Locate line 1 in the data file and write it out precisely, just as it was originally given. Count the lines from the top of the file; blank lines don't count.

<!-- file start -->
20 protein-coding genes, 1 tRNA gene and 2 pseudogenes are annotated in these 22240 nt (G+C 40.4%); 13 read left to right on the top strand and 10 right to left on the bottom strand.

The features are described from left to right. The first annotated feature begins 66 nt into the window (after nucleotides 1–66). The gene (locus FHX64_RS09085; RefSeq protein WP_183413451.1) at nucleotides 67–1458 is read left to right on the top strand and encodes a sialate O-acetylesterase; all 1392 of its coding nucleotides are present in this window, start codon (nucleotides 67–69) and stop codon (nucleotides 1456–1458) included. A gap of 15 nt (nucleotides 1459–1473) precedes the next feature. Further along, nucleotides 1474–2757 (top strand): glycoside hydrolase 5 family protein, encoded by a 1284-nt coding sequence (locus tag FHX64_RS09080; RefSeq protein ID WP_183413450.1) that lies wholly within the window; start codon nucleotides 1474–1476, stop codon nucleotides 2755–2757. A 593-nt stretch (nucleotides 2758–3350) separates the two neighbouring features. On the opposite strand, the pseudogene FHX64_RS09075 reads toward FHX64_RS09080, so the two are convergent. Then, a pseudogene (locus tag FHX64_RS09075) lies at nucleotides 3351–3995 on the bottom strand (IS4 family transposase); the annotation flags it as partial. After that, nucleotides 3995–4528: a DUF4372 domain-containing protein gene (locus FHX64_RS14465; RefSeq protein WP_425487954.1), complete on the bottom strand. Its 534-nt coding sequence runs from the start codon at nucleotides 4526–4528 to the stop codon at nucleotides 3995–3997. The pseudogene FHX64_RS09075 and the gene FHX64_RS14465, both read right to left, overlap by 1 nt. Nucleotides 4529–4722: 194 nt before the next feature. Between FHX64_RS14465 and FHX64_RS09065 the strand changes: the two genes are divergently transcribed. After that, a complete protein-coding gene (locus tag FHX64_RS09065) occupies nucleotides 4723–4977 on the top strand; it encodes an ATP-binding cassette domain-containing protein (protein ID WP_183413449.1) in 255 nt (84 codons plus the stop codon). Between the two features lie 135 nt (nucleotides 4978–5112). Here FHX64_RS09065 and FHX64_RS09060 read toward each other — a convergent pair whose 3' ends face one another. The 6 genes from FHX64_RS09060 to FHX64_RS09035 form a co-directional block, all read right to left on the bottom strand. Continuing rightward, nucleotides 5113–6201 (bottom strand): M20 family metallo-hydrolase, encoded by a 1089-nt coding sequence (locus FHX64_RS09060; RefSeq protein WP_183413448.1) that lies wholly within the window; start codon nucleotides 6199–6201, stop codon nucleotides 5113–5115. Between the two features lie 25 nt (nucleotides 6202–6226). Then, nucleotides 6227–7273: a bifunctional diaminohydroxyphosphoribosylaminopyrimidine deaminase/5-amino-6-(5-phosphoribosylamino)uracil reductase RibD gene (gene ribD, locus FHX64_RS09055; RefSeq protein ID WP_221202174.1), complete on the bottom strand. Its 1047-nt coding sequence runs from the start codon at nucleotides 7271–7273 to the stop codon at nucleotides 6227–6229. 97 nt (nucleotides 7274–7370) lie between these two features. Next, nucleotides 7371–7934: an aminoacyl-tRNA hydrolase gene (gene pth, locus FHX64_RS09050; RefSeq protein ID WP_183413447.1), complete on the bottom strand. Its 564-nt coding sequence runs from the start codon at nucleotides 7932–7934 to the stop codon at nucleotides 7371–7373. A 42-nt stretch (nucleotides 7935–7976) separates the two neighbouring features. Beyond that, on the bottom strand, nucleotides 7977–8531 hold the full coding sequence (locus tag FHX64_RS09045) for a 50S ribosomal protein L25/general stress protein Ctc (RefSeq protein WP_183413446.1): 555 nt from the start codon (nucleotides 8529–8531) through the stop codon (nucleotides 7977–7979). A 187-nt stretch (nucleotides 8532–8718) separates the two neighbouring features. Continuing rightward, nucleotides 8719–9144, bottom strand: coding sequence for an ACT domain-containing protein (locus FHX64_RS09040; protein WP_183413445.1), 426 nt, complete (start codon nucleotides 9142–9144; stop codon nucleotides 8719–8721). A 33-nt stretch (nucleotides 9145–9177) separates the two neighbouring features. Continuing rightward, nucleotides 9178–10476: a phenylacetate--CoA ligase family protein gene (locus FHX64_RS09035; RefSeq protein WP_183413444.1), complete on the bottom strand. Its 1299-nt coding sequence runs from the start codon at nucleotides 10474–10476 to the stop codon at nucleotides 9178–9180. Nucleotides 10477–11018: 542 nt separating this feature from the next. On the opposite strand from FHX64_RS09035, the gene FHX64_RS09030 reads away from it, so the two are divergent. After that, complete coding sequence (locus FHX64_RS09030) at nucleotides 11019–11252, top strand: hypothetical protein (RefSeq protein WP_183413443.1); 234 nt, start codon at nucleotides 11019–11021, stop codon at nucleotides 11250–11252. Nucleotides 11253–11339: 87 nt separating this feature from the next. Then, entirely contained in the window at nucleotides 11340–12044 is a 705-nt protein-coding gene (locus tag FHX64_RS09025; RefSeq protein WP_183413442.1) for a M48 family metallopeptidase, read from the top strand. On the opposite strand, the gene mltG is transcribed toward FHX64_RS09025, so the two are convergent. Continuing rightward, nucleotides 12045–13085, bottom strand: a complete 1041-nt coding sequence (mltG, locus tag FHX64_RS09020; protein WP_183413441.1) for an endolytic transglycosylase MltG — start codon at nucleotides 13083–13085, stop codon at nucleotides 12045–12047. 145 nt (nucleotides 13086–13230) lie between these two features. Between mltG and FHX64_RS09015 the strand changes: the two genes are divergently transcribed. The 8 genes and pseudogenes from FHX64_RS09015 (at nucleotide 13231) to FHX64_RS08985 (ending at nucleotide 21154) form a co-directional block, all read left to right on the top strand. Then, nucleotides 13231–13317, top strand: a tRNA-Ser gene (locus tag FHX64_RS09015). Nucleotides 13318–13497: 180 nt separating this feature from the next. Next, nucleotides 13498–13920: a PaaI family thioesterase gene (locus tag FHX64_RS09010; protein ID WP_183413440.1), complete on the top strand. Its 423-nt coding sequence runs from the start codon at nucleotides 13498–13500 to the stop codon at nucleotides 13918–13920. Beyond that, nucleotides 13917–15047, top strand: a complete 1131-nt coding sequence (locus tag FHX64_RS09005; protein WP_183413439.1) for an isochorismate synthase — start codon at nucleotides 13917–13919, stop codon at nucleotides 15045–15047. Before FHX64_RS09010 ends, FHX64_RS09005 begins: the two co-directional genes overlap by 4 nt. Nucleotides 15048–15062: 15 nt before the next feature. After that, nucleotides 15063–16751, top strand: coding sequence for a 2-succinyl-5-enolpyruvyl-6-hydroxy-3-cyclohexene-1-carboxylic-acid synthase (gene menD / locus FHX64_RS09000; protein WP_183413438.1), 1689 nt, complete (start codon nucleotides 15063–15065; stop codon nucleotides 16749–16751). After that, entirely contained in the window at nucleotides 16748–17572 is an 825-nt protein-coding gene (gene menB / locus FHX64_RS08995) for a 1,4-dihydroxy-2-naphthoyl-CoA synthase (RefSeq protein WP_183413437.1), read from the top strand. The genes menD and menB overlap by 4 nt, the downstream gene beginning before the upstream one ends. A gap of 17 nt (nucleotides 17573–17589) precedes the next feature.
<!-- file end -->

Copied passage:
20 protein-coding genes, 1 tRNA gene and 2 pseudogenes are annotated in these 22240 nt (G+C 40.4%); 13 read left to right on the top strand and 10 right to left on the bottom strand.